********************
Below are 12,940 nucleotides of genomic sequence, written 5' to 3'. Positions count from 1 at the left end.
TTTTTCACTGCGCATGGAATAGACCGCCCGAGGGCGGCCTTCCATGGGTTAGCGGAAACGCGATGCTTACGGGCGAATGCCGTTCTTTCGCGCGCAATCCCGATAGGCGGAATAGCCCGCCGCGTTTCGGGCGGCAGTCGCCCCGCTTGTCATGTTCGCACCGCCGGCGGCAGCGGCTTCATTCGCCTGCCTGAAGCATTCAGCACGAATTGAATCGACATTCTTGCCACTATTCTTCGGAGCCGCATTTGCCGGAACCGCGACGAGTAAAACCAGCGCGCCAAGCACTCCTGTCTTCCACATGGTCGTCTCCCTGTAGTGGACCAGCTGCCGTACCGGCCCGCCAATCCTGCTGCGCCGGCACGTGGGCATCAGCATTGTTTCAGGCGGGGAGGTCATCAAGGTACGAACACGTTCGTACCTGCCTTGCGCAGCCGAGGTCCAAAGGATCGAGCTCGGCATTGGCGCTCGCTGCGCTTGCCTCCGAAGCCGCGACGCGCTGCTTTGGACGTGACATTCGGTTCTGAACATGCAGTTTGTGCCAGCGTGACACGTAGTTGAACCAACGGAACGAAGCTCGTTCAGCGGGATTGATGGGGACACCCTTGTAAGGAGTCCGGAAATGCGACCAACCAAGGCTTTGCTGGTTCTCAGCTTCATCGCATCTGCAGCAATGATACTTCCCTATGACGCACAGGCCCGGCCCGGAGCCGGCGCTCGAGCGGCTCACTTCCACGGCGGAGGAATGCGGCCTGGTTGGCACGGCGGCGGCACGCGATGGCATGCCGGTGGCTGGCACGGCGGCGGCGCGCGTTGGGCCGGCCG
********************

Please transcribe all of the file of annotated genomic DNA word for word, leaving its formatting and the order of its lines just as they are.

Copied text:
Below are 12,940 nucleotides of genomic sequence, written 5' to 3'. Positions count from 1 at the left end.
TTTTTCACTGCGCATGGAATAGACCGCCCGAGGGCGGCCTTCCATGGGTTAGCGGAAACGCGATGCTTACGGGCGAATGCCGTTCTTTCGCGCGCAATCCCGATAGGCGGAATAGCCCGCCGCGTTTCGGGCGGCAGTCGCCCCGCTTGTCATGTTCGCACCGCCGGCGGCAGCGGCTTCATTCGCCTGCCTGAAGCATTCAGCACGAATTGAATCGACATTCTTGCCACTATTCTTCGGAGCCGCATTTGCCGGAACCGCGACGAGTAAAACCAGCGCGCCAAGCACTCCTGTCTTCCACATGGTCGTCTCCCTGTAGTGGACCAGCTGCCGTACCGGCCCGCCAATCCTGCTGCGCCGGCACGTGGGCATCAGCATTGTTTCAGGCGGGGAGGTCATCAAGGTACGAACACGTTCGTACCTGCCTTGCGCAGCCGAGGTCCAAAGGATCGAGCTCGGCATTGGCGCTCGCTGCGCTTGCCTCCGAAGCCGCGACGCGCTGCTTTGGACGTGACATTCGGTTCTGAACATGCAGTTTGTGCCAGCGTGACACGTAGTTGAACCAACGGAACGAAGCTCGTTCAGCGGGATTGATGGGGACACCCTTGTAAGGAGTCCGGAAATGCGACCAACCAAGGCTTTGCTGGTTCTCAGCTTCATCGCATCTGCAGCAATGATACTTCCCTATGACGCACAGGCCCGGCCCGGAGCCGGCGCTCGAGCGGCTCACTTCCACGGCGGAGGAATGCGGCCTGGTTGGCACGGCGGCGGCACGCGATGGCATGCCGGTGGCTGGCACGGCGGCGGCGCGCGTTGGGCCGGCCG